Commercial fishing is monitored by onboard inspections as well as mounted cameras, and a requirement to submit logbooks of what they bring aboard. Measurements are also taken when they offload their catch at specified landing places for sale to federally permitted seafood dealers.

“There’s lot of checks and balances,” said Strelcheck. Missing logbooks and data can hold up the renewals of fishing permits, he added.

Scientists monitor mahi-mahi migration

The mahi-mahi breed easily and are a fast-growing fish, so if they are in decline the hope is that they can rebound quickly, said Mandy Karnauskas, an ecosystem scientist with NOAA.

Scientists also keep data on their movement, monitoring them as they migrate up and down the east coast within U.S. commercial waters, which extend from three miles to 200 miles offshore.

U.S. officials acknowledge they have little data on what happens to the mahi-mahi outside those waters. Because they migrate over large distances they only spend part of their average lifespan of three to five years in U.S. waters, Karnauskas said. The officials estimate that U.S. fishermen are only responsible for about 50% of the fish that are caught, mostly during the spring and summer as they migrate north from the Caribbean as far as Maine.

“Those unknown areas for dolphinfish in the western Atlantic tend to be in the southern part of the range, in the Caribbean area,” said John Hadley, an economist with the South Atlantic Fishery Management Council.

While it was “well established” that there was a declining trend for the mahi-mahi in South Florida, “the million dollar question is what is the pinpoint cause of that?” he said.

While it may be that more fish are being caught outside U.S. waters, there may also be an environmental explanation. “There may be some sort of climate change, or environmental change” that is driving the fish to migrate further north, perhaps due to warmer sea temperatures, said Hadley.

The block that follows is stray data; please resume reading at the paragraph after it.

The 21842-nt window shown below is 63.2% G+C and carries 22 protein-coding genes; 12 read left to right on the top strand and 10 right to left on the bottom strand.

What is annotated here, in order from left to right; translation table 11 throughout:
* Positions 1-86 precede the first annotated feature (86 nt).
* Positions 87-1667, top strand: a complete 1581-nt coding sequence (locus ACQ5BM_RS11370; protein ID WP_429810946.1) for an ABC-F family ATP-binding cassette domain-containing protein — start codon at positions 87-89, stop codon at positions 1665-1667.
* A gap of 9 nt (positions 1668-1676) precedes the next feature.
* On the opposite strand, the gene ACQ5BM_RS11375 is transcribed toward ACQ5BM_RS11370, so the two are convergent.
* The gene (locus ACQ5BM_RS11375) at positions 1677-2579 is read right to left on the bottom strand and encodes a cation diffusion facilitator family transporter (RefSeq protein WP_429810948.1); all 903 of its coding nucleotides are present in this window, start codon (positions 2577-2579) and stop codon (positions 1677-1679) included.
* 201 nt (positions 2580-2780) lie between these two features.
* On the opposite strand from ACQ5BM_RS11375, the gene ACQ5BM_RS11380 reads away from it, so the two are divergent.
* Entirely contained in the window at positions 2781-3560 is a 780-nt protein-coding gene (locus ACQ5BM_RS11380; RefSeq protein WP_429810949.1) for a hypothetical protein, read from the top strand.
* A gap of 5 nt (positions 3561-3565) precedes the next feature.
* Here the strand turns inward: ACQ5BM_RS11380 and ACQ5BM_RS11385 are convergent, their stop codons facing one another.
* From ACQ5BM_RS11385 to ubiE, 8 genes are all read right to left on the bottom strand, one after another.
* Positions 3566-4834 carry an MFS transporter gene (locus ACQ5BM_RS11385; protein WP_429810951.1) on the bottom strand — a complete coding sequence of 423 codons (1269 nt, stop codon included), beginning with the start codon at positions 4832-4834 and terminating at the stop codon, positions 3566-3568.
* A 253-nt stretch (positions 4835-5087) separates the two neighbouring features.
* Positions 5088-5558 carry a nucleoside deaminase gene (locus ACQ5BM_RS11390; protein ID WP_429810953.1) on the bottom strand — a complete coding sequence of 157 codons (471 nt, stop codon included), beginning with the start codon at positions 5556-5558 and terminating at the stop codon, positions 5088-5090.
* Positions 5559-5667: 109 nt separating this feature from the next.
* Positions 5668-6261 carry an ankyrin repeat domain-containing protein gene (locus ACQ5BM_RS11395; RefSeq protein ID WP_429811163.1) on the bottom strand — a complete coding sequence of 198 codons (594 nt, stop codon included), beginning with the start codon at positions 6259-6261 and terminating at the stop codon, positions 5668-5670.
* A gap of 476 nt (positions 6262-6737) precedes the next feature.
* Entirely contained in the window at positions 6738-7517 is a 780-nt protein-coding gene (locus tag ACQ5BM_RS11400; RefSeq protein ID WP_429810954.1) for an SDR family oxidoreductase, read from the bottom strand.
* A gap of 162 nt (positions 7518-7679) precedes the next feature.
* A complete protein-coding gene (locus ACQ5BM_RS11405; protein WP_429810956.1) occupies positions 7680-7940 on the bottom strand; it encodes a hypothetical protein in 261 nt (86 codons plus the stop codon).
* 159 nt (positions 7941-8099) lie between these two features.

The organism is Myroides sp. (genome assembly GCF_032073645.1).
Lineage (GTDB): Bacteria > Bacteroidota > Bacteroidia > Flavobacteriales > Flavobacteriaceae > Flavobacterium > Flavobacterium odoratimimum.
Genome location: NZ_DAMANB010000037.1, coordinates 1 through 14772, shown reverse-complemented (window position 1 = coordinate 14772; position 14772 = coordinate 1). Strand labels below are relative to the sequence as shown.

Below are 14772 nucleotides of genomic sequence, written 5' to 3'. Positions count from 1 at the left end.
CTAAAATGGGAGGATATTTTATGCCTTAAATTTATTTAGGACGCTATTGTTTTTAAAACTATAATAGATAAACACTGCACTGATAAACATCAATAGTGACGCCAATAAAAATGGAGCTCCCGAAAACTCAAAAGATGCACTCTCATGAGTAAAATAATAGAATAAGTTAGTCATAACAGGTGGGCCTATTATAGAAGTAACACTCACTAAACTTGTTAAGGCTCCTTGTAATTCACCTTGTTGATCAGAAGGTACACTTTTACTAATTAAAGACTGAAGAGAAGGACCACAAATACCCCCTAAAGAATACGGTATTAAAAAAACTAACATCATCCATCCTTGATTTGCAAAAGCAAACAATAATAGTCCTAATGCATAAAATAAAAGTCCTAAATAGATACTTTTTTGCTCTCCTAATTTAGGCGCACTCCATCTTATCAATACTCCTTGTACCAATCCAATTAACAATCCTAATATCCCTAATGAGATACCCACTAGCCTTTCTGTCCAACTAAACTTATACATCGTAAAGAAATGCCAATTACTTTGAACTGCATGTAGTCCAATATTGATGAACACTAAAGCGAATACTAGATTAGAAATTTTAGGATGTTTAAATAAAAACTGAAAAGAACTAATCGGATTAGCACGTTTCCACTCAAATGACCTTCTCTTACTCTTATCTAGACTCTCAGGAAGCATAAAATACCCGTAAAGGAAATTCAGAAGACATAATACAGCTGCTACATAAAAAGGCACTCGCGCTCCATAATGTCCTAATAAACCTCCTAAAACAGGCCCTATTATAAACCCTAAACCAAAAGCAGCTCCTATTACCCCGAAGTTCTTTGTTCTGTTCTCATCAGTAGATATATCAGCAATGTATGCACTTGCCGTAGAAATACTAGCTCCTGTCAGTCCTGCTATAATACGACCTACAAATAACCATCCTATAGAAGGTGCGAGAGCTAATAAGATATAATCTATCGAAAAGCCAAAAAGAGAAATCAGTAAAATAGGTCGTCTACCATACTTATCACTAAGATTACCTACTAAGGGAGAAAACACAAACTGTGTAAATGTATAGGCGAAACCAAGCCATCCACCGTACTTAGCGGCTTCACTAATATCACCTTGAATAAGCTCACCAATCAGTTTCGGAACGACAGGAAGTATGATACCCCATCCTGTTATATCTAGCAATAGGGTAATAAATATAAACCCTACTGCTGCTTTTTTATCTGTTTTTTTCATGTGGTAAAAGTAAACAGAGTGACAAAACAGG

Artisanal fishermen struggle to make a living in Puerto Rico

A trench off the coast of Puerto Rico that makes for a very good feeding area for the mahi-mahi. “When long liners are in our water they pretty much decimate our stocks,” said Captain Jesus ‘Milo’ Duran, an artisanal fishermen in Boqueron, a tourist town on Puerto Rico’s west coast known for its seafood restaurants. “They come through this area every year in February and March. It pretty much leaves us empty-handed. It’s a huge blow to our industry,” he added.

Duran has been fishing those waters for two decades in a 23-foot boat, selling part of his catch to local restaurants. He is sometimes joined by his 15-year-old daughter, Galilea, an expert angler herself.

The eye of Hurricane Fiona passed right over Boqueron last month and Duran was 20 days without power, unable to fish. “We’re a family operated business and we’ve had zero income for a month. Mahi-mahi was one of our main revenues,” he said.

The smaller fish are worth less money at the restaurants as they don’t provide the thick fish steak that diners like. Vacuum-packed imported mahi-mahi is taking over the market, he said, selling for as little as $5 a pound. “They buy it for a price we can’t compete with,” he said, saying a good-sized mahi-mahi can sell for $15 a pound.